Microfluidic devices to enrich and isolate circulating tumor cells
Detection of circulating tumor cells (CTCs) in blood has been extensively investigated to use them as a biomarker for the diagnosis and prognosis of various cancers. This review provides a comprehensive overview of recent advances in CTC detection achieved through application of microfluidic devices and the challenges that these promising technologies must overcome to be clinically impactful.
Geometric effects in microfluidics on heterogeneous cell stress using an Eulerian–Lagrangian approach
A three-dimensional, multiphase computational fluid dynamics model was developed using an Eulerian–Lagrangian approach to characterize stresses on cells in microfluidics.
The impact of sphingosine kinase inhibitor-loaded nanoparticles on bioelectrical and biomechanical properties of cancer cells
A microfluidic chip developed to study the effects of free-drug versus NPs-mediated drug delivery on cancer cells using their electromechanical biomarkers.
Microfluidic co-cultures with hydrogel-based ligand trap to study paracrine signals giving rise to cancer drug resistance
A microfluidic co-culture device was designed to selectively capture or “knock down” cell-secreted FGF-2 in order to validate its role as a paracrine signal driving cancer drug resistance in melanoma cells.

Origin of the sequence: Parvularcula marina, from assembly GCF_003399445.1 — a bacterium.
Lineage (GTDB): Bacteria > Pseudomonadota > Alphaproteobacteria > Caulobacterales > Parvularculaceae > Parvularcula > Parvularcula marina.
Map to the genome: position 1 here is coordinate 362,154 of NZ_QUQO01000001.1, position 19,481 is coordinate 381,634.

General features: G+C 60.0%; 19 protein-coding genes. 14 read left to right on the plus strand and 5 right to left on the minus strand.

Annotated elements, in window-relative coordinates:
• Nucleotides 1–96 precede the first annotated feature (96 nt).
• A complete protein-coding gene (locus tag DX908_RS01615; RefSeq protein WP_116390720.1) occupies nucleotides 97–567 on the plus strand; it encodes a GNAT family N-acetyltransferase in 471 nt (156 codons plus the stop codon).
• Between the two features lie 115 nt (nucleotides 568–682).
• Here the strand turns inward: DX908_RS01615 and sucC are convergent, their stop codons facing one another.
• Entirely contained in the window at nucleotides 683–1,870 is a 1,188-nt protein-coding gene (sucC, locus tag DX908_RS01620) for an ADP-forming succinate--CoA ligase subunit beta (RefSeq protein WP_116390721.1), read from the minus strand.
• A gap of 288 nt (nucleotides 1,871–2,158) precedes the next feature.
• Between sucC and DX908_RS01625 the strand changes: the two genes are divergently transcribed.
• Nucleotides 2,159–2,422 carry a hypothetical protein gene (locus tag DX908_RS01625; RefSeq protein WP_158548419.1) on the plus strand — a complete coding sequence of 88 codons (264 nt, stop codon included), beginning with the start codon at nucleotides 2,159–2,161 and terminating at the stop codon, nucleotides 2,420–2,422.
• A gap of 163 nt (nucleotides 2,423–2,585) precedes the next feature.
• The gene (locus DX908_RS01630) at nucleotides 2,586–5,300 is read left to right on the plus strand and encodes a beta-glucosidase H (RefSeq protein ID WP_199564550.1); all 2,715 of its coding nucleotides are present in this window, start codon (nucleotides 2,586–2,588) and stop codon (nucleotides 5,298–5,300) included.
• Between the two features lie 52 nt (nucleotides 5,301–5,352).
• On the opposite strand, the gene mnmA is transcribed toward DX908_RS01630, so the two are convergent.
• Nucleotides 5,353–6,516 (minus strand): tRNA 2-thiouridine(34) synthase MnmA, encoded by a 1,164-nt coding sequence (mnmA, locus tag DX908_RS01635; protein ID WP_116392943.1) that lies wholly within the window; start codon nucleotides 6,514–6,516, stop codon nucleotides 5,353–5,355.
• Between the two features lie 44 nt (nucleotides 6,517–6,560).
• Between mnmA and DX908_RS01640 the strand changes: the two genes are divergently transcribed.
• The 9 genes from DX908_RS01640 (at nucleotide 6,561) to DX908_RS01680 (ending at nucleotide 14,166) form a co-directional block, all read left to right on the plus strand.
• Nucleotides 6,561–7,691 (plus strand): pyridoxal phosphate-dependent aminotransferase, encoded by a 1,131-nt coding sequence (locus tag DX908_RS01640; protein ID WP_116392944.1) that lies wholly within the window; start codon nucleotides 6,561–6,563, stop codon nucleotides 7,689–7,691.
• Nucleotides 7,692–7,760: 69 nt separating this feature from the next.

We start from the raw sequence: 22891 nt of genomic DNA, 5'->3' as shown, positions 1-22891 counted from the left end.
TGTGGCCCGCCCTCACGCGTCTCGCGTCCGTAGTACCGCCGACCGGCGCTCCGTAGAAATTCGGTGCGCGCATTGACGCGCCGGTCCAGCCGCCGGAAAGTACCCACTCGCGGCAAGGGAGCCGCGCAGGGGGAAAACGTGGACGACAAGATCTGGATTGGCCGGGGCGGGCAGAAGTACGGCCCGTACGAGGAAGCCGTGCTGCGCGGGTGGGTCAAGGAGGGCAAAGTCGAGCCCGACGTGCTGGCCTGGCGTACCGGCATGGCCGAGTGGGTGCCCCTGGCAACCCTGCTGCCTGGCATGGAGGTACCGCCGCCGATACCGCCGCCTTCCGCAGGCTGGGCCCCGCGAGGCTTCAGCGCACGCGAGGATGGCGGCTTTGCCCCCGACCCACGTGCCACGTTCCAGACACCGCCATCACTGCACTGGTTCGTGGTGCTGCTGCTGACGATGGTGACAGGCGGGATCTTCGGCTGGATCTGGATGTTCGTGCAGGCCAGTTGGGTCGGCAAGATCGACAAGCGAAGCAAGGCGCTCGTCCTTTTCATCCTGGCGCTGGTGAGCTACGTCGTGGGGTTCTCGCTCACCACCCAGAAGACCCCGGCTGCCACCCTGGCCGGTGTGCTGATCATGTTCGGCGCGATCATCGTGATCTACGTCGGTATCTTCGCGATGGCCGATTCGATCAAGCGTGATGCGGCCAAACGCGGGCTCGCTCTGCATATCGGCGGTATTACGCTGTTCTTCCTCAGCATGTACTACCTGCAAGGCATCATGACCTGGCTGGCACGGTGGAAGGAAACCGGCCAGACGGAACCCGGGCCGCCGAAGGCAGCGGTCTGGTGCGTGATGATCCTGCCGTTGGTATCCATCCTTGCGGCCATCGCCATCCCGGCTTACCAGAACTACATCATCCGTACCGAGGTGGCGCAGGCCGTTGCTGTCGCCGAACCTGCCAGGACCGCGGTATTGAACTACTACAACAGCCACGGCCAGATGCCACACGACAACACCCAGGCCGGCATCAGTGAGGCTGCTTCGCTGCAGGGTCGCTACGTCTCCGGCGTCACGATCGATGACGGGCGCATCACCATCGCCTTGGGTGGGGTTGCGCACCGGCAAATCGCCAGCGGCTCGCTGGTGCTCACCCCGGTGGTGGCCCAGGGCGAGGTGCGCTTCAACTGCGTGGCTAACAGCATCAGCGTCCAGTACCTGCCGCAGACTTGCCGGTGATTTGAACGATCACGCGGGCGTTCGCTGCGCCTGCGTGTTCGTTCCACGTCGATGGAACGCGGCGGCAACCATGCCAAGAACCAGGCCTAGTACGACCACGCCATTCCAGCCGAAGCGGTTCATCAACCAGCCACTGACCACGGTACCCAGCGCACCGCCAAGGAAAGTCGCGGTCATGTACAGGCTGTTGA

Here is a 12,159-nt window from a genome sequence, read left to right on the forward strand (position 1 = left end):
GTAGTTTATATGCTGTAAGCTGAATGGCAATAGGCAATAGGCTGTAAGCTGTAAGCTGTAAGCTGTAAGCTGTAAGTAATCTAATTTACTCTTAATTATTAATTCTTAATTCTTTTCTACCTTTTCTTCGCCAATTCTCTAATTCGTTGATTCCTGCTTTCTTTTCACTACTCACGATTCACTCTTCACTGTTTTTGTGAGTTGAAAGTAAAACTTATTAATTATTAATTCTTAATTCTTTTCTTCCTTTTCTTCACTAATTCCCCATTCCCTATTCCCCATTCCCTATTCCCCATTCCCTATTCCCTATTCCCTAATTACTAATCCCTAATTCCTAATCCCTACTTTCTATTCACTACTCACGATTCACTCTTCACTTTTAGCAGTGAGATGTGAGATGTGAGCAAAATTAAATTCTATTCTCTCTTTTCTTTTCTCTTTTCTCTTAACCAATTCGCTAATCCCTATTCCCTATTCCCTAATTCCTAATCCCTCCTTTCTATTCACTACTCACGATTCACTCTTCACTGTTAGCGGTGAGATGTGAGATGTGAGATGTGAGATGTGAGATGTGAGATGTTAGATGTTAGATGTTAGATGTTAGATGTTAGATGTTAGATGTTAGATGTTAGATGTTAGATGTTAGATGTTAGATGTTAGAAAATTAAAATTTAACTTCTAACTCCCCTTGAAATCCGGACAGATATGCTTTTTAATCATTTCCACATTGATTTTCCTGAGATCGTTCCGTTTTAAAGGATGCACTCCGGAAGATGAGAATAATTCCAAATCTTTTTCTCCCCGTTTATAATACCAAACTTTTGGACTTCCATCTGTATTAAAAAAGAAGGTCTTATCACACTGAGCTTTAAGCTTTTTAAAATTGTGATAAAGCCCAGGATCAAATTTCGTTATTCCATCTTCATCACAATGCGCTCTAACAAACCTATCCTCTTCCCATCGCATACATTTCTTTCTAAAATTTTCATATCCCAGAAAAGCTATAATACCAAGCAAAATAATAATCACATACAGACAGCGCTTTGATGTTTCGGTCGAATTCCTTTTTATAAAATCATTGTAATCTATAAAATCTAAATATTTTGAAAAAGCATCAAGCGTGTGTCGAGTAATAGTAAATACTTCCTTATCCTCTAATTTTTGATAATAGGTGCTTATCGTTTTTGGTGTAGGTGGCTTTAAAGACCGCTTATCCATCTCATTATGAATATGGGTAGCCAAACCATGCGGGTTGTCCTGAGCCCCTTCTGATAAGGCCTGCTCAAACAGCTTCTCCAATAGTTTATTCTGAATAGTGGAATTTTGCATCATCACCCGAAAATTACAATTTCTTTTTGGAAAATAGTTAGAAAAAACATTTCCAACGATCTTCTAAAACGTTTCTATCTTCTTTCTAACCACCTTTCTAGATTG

Liver injury-on-a-chip: microfluidic co-cultures with integrated biosensors for monitoring liver cell signaling during injury
A microfluidic platform is used to study paracrine signaling during model liver injury. Such a microchip allows to study dynamics of paracrine crosstalk between two groups of liver cells.
Phenotypic drug profiling in droplet microfluidics for better targeting of drug-resistant tumors
We developed a droplet microfluidics-based phenotypic drug screening platform for analysis of single cell responses to cancer therapeutics.
Supersoft lithography: candy-based fabrication of soft silicone microstructures
Leveraging techniques from the confectionary industry, we develop a candy-based process to fabricate microstructures in intrinsically soft silicone materials (E ≈ 1 kPa), and demonstrate the utility of this approach by developing a simple technique to measure forces generated by contractile microtissues.
About this collection
This web collection contains contributions highlighting work presented at the 4th Global Conference on Nanoengineering for Medicine and Biology, (NEMB 2015) on April 19-22 , Mineapollis, USA. This annual meeting organised by the American Society of mechanical engineers biennial meeting brings together members of the engineering community, scientists, clinicians, students, and experts from industry and focuses on the development of new tools, methods and materials impacting biomedicine and life sciences, including nanomedicine and biologically inspired materials and technology.
The papers in this collection are from the Nano and Microfluidics track of the conference which focused on new technological developments in fundamental acquisition modalities and commercialization efforts that impact medical diagnostics, sensing, and imaging.
This collection of articles in both Lab on a Chip and Integrative Biology highlights recent progress in microtechnologies with medical and biological applications. We thank the many authors and reviewers who made this web collection possible.
Our Guest Editors for this collection were:
Daniel Irimia, Harvard Medical School/Massachusetts General Hospital, USA
Alexander Revzin, University of California, Davis , USA